A web counter or hit counter is a computer software program that indicates the number of visitors, or hits, a particular webpage has received. Once set up,these counters will be incremented by one every time the web page is accessed in a web browser.
The number is usually displayed, with image or text, as an old inline digital image, a plain text or an old mechanical counter. Image renderization of digits may use a variety of fonts and styles; the classic example is the wheels of an odometer. The counter is often accompanied by the date it was set up or last reset, otherwise it becomes impossible to estimate within what time the number of page loads counted occurred. Some web counters were simply web bugs used by webmasters to track hits and included no visible on-page elements.
In one SEO spamming technique, companies pay to have their site listed in the html code of a free hit counter. Thus when a user puts it on their page, a small link will appear at the bottom and can be a quick way for sites to accumulate inbound links. This is often performed by sites in very competitive web fields like online gambling and even asbestos litigation.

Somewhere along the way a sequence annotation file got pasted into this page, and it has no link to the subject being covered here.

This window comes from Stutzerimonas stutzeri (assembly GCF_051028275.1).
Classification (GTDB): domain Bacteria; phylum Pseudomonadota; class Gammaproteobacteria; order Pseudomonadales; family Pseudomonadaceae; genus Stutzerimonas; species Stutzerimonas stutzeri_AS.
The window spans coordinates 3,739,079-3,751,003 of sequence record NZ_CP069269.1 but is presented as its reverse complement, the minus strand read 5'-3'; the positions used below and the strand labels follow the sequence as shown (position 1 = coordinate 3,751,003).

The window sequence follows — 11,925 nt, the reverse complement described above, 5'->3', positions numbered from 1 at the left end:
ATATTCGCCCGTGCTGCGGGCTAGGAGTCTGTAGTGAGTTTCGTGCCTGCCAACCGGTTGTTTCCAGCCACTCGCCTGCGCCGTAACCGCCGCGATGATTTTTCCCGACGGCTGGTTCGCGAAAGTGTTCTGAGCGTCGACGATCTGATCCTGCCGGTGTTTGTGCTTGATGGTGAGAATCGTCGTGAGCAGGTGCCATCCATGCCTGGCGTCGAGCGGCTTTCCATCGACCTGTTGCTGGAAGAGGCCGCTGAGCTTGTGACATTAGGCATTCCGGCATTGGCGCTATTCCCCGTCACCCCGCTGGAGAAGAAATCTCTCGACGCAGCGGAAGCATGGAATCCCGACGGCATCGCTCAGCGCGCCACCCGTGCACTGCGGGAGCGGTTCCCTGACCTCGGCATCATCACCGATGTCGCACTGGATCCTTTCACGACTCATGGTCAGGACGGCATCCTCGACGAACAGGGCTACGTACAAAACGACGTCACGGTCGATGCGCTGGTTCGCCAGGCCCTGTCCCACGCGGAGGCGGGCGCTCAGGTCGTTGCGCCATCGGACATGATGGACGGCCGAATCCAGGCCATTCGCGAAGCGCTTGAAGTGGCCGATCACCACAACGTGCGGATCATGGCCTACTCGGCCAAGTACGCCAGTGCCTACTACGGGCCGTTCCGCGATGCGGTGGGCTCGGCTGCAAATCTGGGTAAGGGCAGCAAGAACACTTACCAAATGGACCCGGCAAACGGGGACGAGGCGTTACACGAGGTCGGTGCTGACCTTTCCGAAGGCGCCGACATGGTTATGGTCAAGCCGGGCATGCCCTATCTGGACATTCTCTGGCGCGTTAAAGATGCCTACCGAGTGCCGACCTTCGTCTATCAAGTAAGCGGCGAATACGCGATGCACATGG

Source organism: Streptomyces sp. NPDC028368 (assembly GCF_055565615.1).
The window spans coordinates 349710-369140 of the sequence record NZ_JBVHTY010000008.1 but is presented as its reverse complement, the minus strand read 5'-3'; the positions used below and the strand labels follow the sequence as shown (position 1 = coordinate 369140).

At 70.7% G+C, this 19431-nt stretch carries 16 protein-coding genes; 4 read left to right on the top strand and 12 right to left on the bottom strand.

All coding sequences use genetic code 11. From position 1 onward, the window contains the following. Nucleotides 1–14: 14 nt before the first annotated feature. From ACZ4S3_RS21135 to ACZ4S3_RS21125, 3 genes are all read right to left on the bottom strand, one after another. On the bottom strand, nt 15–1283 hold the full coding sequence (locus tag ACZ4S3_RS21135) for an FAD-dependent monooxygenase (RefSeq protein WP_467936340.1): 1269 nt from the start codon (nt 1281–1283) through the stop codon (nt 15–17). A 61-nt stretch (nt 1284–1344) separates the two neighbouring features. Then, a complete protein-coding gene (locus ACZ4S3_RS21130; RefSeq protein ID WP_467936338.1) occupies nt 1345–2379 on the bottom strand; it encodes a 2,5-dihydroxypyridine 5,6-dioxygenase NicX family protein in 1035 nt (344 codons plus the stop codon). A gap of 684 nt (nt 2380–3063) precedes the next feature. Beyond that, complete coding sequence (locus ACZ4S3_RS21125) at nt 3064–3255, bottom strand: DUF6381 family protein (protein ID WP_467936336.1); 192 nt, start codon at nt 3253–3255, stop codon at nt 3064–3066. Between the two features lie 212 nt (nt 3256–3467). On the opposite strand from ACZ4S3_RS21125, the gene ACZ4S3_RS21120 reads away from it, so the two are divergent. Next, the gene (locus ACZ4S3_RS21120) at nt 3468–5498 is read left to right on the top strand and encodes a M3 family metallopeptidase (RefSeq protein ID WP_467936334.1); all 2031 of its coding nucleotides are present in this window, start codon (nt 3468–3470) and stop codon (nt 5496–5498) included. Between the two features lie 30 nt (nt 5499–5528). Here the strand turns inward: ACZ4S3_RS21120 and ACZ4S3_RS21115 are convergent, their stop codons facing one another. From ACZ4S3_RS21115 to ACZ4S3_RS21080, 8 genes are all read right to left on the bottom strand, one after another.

Some websites have been known to offer prizes to the visitor who makes the web counter roll over to a specific number (known in Japanese as a kiriban (????)), or display banner ads with messages like "Congratulations! You are the 1,000th visitor!". Such events are frequently considered scams or other forms of trolling.
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